Via Scoop.it – internetbillboards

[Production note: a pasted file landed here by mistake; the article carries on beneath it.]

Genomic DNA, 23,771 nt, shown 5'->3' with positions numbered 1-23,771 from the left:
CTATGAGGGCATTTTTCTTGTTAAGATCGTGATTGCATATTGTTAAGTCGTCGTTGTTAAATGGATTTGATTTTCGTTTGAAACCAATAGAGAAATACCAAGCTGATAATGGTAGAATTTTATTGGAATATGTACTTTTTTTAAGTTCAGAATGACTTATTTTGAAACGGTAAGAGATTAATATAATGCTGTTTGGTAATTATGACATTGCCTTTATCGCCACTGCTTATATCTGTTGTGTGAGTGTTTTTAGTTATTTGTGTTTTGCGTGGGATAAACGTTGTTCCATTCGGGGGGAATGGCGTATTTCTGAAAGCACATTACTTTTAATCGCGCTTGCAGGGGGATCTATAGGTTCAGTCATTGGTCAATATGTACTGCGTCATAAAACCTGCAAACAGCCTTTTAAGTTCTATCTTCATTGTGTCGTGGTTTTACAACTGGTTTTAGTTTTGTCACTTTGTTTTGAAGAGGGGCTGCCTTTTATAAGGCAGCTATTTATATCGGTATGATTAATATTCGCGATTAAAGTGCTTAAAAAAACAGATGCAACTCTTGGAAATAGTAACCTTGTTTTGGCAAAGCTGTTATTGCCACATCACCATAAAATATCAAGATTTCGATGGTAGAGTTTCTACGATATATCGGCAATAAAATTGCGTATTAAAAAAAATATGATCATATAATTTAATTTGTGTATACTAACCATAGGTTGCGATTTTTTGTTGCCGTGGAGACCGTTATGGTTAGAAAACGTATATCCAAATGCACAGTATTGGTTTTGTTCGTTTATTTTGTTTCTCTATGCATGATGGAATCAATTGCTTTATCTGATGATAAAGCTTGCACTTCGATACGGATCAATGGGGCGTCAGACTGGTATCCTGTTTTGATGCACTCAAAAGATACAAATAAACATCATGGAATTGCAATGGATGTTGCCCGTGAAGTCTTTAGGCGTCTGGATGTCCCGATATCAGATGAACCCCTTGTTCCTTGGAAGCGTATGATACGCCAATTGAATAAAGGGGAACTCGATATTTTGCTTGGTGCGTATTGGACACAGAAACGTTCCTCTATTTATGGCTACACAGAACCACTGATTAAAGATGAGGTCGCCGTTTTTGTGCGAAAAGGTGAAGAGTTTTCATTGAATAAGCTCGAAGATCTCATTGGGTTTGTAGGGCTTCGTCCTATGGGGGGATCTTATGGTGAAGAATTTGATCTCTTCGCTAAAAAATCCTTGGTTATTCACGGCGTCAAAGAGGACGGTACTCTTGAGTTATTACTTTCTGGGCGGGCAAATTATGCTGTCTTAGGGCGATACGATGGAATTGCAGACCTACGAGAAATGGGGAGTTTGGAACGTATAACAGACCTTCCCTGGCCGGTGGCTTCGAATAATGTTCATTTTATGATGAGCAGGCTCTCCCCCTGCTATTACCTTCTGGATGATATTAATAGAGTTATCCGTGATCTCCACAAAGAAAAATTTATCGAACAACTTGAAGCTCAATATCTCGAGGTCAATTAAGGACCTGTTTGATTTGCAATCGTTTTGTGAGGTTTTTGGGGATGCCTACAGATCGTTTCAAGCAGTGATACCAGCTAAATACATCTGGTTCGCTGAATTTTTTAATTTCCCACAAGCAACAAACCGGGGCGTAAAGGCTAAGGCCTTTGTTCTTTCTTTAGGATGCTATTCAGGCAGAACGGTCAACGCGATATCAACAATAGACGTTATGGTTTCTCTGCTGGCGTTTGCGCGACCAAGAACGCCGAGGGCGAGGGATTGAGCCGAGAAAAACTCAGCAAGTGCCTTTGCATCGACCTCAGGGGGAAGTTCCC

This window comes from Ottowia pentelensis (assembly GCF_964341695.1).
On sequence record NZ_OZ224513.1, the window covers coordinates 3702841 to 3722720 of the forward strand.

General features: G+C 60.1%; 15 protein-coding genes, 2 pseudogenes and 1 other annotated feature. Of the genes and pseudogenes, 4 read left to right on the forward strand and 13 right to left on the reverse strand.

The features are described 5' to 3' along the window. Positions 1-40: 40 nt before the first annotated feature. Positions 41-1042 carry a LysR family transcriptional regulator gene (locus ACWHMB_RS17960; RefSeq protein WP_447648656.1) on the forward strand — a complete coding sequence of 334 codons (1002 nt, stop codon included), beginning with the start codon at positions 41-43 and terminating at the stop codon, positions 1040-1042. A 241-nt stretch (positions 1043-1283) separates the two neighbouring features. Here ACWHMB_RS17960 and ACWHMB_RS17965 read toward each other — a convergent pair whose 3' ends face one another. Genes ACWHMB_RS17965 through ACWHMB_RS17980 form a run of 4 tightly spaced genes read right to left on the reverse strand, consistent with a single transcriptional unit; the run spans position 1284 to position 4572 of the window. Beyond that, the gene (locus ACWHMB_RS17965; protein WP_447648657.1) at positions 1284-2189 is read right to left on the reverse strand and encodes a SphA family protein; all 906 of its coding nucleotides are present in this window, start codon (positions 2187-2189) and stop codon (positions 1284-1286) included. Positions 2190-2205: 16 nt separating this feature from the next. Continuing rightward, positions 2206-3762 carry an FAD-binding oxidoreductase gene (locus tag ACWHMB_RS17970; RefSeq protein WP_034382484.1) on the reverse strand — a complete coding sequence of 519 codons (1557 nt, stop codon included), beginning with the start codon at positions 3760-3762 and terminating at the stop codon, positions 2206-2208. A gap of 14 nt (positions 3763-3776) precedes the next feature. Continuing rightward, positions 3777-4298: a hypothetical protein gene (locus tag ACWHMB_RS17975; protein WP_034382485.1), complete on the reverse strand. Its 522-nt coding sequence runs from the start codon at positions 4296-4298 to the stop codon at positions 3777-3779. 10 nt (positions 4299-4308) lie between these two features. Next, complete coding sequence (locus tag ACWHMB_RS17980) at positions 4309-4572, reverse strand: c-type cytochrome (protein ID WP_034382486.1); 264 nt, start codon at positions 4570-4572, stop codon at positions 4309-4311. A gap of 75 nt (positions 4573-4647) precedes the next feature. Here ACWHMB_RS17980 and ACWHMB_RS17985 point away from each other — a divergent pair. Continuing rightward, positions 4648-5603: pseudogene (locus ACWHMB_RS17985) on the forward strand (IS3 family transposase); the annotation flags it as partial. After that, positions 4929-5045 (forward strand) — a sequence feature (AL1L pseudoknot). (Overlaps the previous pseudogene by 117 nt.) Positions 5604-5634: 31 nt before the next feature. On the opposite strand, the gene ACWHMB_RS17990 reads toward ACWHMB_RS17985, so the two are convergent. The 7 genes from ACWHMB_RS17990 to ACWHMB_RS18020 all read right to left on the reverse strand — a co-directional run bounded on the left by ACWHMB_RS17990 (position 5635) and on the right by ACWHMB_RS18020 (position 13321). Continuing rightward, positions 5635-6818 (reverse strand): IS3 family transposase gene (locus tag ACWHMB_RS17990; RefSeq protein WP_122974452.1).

Content Curation, Not Content Aggregation Before I get deep in to the hows, wherefores and whys of curation and Scoop.it, I deeply feel that it’s important to touch on the what. Scoop.it is not just another place to drop your RSS feed. It could be, but then it’s just another content aggregator. Content curation, on the other hand, is much like museum curation. The objects in a museum have value, for whatever reason – historical and artistic beauty are just two I can think of off the top of my head. These objects are carefully displayed, carefully picked over – less than half of what comes in to museums actually gets shown for public consumption. As a content curator, you should be treating the content you display with the same amount of exactitude. For example, if you’re starting a Scoop.it entitled “The Best Infographics on the Web”, not every infographic will do (some infographics really are horrible, I’m sorry to say). If you’re curating the topic of content strategy, like we are, you don’t want to have miscategorized articles cropping up about journaling.
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